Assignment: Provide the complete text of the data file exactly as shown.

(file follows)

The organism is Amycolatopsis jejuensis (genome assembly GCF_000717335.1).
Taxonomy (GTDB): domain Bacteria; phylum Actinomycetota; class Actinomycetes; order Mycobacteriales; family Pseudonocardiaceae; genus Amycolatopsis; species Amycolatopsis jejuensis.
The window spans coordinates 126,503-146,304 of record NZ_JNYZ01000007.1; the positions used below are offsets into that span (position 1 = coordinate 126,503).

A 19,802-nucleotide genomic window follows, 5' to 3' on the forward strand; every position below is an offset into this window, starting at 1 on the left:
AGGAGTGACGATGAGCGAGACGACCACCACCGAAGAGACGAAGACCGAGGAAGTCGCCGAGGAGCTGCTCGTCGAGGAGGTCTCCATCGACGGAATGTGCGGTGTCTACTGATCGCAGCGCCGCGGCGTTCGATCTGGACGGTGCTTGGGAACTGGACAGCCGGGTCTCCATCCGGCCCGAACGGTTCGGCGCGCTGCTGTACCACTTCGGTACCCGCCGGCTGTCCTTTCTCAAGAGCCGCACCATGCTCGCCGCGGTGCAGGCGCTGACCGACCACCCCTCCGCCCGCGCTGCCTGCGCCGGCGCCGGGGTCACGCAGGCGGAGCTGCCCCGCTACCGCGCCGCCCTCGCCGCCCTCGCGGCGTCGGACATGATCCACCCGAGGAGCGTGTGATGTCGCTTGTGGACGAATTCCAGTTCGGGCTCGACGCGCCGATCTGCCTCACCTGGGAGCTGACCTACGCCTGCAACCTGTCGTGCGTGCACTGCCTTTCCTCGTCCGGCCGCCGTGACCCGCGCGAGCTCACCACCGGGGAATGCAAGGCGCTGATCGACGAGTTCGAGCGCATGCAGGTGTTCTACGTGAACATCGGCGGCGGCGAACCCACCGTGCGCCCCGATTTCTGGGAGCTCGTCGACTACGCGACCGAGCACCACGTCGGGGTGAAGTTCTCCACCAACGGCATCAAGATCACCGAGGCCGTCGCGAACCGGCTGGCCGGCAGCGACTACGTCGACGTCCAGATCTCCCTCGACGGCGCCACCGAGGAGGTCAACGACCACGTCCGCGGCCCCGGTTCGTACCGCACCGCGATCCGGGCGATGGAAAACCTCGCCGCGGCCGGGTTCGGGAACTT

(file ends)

The organism is Amycolatopsis jejuensis (genome assembly GCF_000717335.1).
Taxonomy (GTDB): domain Bacteria; phylum Actinomycetota; class Actinomycetes; order Mycobacteriales; family Pseudonocardiaceae; genus Amycolatopsis; species Amycolatopsis jejuensis.
The window spans coordinates 126,503-146,304 of record NZ_JNYZ01000007.1; the positions used below are offsets into that span (position 1 = coordinate 126,503).

A 19,802-nucleotide genomic window follows, 5' to 3' on the forward strand; every position below is an offset into this window, starting at 1 on the left:
AGGAGTGACGATGAGCGAGACGACCACCACCGAAGAGACGAAGACCGAGGAAGTCGCCGAGGAGCTGCTCGTCGAGGAGGTCTCCATCGACGGAATGTGCGGTGTCTACTGATCGCAGCGCCGCGGCGTTCGATCTGGACGGTGCTTGGGAACTGGACAGCCGGGTCTCCATCCGGCCCGAACGGTTCGGCGCGCTGCTGTACCACTTCGGTACCCGCCGGCTGTCCTTTCTCAAGAGCCGCACCATGCTCGCCGCGGTGCAGGCGCTGACCGACCACCCCTCCGCCCGCGCTGCCTGCGCCGGCGCCGGGGTCACGCAGGCGGAGCTGCCCCGCTACCGCGCCGCCCTCGCCGCCCTCGCGGCGTCGGACATGATCCACCCGAGGAGCGTGTGATGTCGCTTGTGGACGAATTCCAGTTCGGGCTCGACGCGCCGATCTGCCTCACCTGGGAGCTGACCTACGCCTGCAACCTGTCGTGCGTGCACTGCCTTTCCTCGTCCGGCCGCCGTGACCCGCGCGAGCTCACCACCGGGGAATGCAAGGCGCTGATCGACGAGTTCGAGCGCATGCAGGTGTTCTACGTGAACATCGGCGGCGGCGAACCCACCGTGCGCCCCGATTTCTGGGAGCTCGTCGACTACGCGACCGAGCACCACGTCGGGGTGAAGTTCTCCACCAACGGCATCAAGATCACCGAGGCCGTCGCGAACCGGCTGGCCGGCAGCGACTACGTCGACGTCCAGATCTCCCTCGACGGCGCCACCGAGGAGGTCAACGACCACGTCCGCGGCCCCGGTTCGTACCGCACCGCGATCCGGGCGATGGAAAACCTCGCCGCGGCCGGGTTCGGGAACTT